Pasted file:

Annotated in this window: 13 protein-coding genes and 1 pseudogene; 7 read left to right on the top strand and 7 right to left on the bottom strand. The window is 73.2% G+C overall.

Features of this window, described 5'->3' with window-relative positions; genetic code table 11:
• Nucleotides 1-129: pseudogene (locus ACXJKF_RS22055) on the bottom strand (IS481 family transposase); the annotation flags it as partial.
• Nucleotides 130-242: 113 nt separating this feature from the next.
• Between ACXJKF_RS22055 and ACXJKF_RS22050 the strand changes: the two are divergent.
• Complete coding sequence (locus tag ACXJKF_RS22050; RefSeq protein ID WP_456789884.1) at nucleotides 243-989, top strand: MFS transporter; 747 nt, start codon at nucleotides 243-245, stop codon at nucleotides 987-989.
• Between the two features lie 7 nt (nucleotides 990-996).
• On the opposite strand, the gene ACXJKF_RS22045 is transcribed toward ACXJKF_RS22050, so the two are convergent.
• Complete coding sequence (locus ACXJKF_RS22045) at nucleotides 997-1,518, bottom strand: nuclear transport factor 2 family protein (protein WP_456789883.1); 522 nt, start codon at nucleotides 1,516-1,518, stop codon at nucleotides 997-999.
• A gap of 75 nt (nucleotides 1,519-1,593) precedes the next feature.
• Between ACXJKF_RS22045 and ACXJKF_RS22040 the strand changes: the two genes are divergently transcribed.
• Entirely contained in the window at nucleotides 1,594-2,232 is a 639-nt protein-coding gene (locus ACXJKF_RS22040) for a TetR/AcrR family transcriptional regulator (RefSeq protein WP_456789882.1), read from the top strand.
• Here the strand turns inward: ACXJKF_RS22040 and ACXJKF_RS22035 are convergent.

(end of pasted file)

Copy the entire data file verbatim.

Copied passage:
Annotated in this window: 13 protein-coding genes and 1 pseudogene; 7 read left to right on the top strand and 7 right to left on the bottom strand. The window is 73.2% G+C overall.

Features of this window, described 5'->3' with window-relative positions; genetic code table 11:
• Nucleotides 1-129: pseudogene (locus ACXJKF_RS22055) on the bottom strand (IS481 family transposase); the annotation flags it as partial.
• Nucleotides 130-242: 113 nt separating this feature from the next.
• Between ACXJKF_RS22055 and ACXJKF_RS22050 the strand changes: the two are divergent.
• Complete coding sequence (locus tag ACXJKF_RS22050; RefSeq protein ID WP_456789884.1) at nucleotides 243-989, top strand: MFS transporter; 747 nt, start codon at nucleotides 243-245, stop codon at nucleotides 987-989.
• Between the two features lie 7 nt (nucleotides 990-996).
• On the opposite strand, the gene ACXJKF_RS22045 is transcribed toward ACXJKF_RS22050, so the two are convergent.
• Complete coding sequence (locus ACXJKF_RS22045) at nucleotides 997-1,518, bottom strand: nuclear transport factor 2 family protein (protein WP_456789883.1); 522 nt, start codon at nucleotides 1,516-1,518, stop codon at nucleotides 997-999.
• A gap of 75 nt (nucleotides 1,519-1,593) precedes the next feature.
• Between ACXJKF_RS22045 and ACXJKF_RS22040 the strand changes: the two genes are divergently transcribed.
• Entirely contained in the window at nucleotides 1,594-2,232 is a 639-nt protein-coding gene (locus ACXJKF_RS22040) for a TetR/AcrR family transcriptional regulator (RefSeq protein WP_456789882.1), read from the top strand.
• Here the strand turns inward: ACXJKF_RS22040 and ACXJKF_RS22035 are convergent.